6 June 2019

How Change UK botched their chance to change British politics

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When you’ve split once, splitting again comes more easily. That’s one conclusion to be drawn from the short, ignominious, life of Change UK, the party formerly known as The Independent Group to which most of its parliamentary adherents have returned. There is a whiff of comedy about this as well as a certain measure of pathos.

The departure of eight of Change UK’s dozen MPs, including Luciana Berger, Heidi Allan, and Chuka Umunna, is a reminder that change is more difficult than it often seems. Those Labour MPs who, notwithstanding their sympathy with the defectors and their conviction that Jeremy Corbyn is not fit to be prime minister, decided that not-jumping was more prudent than jumping can claim some vindication this week.

It did not help that the Tiggers were hopeless at politics. They were not ready to be a new party and it showed. The necessary preparation had not been done before the group launched and, once it had, they failed to stage-manage their defections, the better to seize the media initiative. Instead of a drip-drip of defectors, most of the Labour members of the new grouping jumped at once. Three disaffected Tories followed but of these only Anna Soubry could claim to be a figure of plausible substance.

And, as some people wrote at the time, the recruitment of even a trio of Tories compromised the stability and message of the group from the start. A splinter faction that was born out of the conviction that Corbyn could not be trusted with power now included members whose defection could only be understood as a declaration that the Tory party was not to be trusted either. Now perhaps it is not, but if that is what you think there already exists an alternative to the Tories and to Labour. The Liberal Democrats are there for you in those circumstances.

Change UK was on a firmer footing for as long as it could be seen as an alternative to Labour. Or, at any rate, an alternative to this particular iteration of the Labour party. “Not Corbyn” was enough to be working with, but as soon as “Not Theresa May Either” was added to the mix, the message was muddied and watered-down and, in general, made hopeless.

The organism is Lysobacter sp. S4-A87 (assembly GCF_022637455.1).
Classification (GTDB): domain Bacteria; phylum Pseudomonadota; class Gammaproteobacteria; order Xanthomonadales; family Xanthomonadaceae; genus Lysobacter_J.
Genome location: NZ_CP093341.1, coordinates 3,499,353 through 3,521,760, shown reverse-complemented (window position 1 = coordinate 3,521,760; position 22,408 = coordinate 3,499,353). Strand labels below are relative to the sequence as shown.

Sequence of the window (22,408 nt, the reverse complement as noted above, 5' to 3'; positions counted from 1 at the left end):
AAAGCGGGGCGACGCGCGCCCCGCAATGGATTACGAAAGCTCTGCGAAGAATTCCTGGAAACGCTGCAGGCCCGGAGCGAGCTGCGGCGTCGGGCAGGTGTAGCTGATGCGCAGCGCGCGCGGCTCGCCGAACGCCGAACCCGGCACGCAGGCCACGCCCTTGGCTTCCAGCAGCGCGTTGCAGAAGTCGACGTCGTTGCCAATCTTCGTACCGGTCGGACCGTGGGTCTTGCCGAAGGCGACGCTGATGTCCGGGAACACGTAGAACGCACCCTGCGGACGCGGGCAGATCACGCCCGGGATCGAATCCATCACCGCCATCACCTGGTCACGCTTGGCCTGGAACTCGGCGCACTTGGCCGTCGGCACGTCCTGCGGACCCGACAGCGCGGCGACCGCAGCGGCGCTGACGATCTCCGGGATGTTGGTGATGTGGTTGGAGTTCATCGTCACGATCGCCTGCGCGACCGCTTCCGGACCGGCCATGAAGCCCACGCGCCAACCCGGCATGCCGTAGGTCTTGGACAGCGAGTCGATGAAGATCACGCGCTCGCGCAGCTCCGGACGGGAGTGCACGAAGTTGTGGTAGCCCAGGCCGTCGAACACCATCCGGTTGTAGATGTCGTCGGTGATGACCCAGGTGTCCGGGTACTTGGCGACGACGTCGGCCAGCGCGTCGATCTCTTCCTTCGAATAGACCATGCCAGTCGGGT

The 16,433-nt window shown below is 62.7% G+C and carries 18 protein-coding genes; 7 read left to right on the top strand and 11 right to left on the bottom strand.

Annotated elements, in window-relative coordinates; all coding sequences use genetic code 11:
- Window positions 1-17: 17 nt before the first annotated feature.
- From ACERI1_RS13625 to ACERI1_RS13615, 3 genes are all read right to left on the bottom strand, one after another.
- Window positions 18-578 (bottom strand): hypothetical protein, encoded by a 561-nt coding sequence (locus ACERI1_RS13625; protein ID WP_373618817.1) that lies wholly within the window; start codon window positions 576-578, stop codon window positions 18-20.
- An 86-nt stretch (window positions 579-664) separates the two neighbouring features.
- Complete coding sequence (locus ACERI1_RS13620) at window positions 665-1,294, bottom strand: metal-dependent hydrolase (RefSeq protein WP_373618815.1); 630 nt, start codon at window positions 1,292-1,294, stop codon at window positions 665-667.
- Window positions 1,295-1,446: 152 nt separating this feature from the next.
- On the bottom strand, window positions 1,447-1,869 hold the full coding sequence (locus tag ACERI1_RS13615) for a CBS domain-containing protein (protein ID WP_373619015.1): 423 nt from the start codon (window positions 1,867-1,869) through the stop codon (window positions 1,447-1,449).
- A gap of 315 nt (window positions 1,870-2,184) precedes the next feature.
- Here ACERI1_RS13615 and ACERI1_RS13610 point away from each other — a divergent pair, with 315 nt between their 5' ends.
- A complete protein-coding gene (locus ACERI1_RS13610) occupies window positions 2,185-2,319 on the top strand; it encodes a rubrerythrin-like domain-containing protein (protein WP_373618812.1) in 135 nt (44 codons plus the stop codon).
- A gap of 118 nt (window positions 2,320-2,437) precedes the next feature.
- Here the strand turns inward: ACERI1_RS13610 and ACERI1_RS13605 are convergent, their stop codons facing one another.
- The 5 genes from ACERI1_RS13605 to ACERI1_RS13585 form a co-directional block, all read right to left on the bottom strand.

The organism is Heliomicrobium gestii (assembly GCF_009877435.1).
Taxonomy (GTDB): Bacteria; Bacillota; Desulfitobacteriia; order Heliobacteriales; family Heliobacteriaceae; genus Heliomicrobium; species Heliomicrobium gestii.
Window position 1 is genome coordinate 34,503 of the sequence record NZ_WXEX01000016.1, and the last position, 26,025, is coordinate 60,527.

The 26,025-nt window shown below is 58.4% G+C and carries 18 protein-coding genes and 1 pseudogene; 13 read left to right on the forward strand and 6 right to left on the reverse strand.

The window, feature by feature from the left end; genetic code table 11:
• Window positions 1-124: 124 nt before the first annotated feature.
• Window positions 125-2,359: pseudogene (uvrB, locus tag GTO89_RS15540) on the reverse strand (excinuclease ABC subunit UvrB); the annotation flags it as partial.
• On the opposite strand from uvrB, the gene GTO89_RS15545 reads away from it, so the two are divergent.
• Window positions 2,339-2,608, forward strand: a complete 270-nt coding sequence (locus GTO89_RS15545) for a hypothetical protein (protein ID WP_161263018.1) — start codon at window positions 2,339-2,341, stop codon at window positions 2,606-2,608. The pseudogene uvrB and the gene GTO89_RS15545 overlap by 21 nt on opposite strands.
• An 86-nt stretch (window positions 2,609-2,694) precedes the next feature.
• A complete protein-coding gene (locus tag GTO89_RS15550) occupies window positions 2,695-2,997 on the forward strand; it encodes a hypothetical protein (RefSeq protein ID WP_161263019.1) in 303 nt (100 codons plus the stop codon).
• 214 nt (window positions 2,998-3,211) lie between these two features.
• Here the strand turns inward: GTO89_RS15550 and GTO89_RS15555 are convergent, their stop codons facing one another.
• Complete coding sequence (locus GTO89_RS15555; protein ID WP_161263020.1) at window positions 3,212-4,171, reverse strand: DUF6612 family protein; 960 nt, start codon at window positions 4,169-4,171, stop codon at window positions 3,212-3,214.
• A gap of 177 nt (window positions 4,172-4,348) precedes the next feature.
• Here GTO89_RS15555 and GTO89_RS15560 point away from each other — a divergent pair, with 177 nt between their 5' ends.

At a stroke, Change UK was not offering something new, merely a variant of what was already there in the centre-ground of British politics. There are plenty of Labour voters who could have lent their support to an explicitly anti-Corbyn party of the moderate left, but that became a more difficult proposition as soon as Change UK embraced Tory renegades.

By doing so, the party needed to have something to say and, indeed, some actual policies. It had to be something more than a rejectionist sensibility even though it was founded as that, not as a coherent party. Fusionism worked within the left or the right; it does not work between them.

There are good, fundamental, reasons for this: left and right spring from different mindsets, different ways of viewing the world and its problems. They may on occasion share a diagnosis but their cures come from different traditions. So different they cannot easily be merged.

So Dominic Grieve and Yvette Cooper may be closer to each other than either is to their party leadership but that proximity should not be confused with agreement. They take different, incompatible, roads towards even their shared destinations.